I recently read Jess Phillips’ book Everywoman. She is the Labour Member of Parliament for Birmingham Yardley, previously worked at Women’s Aid, and is a proud and outspoken feminist.
Something she said about gendered titles really rang true, maybe more than anything else in the whole book. When discussing the traditions and conventions of parliamentary committees, Jess talks about how she chooses to use the title “Ms” as opposed to “Madam” when addressing a female speaker or chair.
Reading this planted the seed of a topic that I’ve considered throughout my life: how the first thing you see when you look at a woman’s name defines her by her spouse (or lack of). For as long as I can remember, my mum has always used Ms instead of Mrs as her title, and until a few years ago I had never really questioned why. She has been married for well over 20 years, but has consistently made a conscious effort to withhold this piece of information. It is completely irrelevant to almost all aspects of society, nobody really needs to know.
From day one, unless you’re living in the past or were born into aristocracy, a boy is known as Mister. This does not change when he weds. A woman does not need a separate address to tell the world she has said “I do”. Whether that change in status is deemed a positive or negative one by spectators, depending on the scenario, it remains pointless discrimination. Personally, I tend to go by “Ms”.
If my male counterpart does not have to automatically declare his marital status with a title, then why should I?
It is unlikely that you’ve ever sat with both a male and female driving license in front of you, even less likely that you would have spotted the subtle difference with between names. On the license card of someone identifying as female, the title is there with your first names. However, for a male, there is nothing. This is done automatically and unless you looked hard and had reason to suspect it, you would never know that the DVLA expends this completely unnecessary extra printing cost. If it was simply a method of identifying the owner as male or female, “Mr” would be on all the pieces of plastic owned by those who identify as male. Why should someone looking at my driving license need to know whether I am married, if not to potentially define a woman by her life choices?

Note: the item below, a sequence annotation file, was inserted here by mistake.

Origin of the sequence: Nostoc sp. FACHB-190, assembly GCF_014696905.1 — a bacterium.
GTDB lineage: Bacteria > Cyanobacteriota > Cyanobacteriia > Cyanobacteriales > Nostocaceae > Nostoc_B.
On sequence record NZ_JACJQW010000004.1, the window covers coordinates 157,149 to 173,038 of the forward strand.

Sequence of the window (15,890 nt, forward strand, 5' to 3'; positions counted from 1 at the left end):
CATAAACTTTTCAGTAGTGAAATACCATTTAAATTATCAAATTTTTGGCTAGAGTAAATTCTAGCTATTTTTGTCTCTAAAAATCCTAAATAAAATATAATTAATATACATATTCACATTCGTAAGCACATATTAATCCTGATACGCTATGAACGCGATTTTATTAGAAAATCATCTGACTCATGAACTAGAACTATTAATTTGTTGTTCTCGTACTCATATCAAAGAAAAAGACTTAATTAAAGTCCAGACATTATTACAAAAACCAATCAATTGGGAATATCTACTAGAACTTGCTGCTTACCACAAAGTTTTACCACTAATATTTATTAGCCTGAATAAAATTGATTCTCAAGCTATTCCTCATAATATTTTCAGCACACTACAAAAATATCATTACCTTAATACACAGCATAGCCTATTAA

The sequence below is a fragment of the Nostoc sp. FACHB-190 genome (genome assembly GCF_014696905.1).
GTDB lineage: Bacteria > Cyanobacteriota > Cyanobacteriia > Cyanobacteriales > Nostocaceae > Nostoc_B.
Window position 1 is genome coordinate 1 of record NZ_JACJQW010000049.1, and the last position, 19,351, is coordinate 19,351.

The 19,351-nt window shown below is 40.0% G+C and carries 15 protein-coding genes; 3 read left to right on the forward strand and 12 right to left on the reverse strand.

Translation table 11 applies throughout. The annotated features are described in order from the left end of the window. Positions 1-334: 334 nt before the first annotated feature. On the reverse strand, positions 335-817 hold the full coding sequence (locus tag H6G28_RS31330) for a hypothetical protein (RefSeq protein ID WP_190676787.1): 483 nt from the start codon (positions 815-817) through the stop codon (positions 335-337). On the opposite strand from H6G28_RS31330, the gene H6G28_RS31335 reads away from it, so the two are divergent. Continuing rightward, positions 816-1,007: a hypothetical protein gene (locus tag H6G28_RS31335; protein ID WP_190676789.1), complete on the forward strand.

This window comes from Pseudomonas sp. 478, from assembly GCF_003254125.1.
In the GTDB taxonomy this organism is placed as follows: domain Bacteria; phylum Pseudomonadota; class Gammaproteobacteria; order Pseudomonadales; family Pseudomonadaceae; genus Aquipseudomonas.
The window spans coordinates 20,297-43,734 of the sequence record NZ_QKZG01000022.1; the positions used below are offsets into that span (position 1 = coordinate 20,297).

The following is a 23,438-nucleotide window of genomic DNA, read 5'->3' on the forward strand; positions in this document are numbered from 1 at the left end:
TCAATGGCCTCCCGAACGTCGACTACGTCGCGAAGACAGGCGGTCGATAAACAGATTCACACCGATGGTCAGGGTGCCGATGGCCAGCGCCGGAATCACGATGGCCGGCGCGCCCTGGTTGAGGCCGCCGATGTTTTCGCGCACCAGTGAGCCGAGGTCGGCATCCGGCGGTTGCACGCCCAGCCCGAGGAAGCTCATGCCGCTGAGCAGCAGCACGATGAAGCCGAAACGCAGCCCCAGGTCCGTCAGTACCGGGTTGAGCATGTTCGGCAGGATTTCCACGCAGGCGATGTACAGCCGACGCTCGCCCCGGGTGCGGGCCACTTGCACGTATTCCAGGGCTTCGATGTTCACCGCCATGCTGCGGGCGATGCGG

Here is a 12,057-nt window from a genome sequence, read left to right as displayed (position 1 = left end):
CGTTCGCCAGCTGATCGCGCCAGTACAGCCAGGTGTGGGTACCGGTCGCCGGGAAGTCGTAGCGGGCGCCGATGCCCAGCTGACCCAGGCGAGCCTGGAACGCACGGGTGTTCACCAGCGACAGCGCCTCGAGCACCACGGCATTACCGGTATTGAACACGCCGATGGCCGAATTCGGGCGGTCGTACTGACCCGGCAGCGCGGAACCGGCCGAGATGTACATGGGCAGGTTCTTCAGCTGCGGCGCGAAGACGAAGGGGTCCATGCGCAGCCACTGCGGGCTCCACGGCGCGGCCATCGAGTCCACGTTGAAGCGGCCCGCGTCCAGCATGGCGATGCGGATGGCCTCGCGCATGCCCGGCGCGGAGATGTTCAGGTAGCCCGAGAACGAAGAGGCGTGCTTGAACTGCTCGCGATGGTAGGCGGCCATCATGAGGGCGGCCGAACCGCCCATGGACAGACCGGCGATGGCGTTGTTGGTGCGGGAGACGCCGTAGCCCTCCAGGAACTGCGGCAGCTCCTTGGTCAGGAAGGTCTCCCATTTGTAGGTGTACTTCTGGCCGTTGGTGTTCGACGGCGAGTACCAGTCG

This is obviously a completely personal choice, but it should not matter either way. Nobody should feel defined by whether they are married or not, and it is up to that person as to whether they disclose this to the world. I respect everyone and their decision when it comes to how they choose to be addressed; just do not belittle me by insisting the fact that I am an unmarried woman means more than it would if I were an unmarried man.
Opinion pieces are the view of the author and in no way reflect the views of Forge Press.
Words by Katie Meadows
Image credit: The Big Lunch (Jess Phillips, centre, with son Tom Phillips, left, and actress Barbara Windsor, right)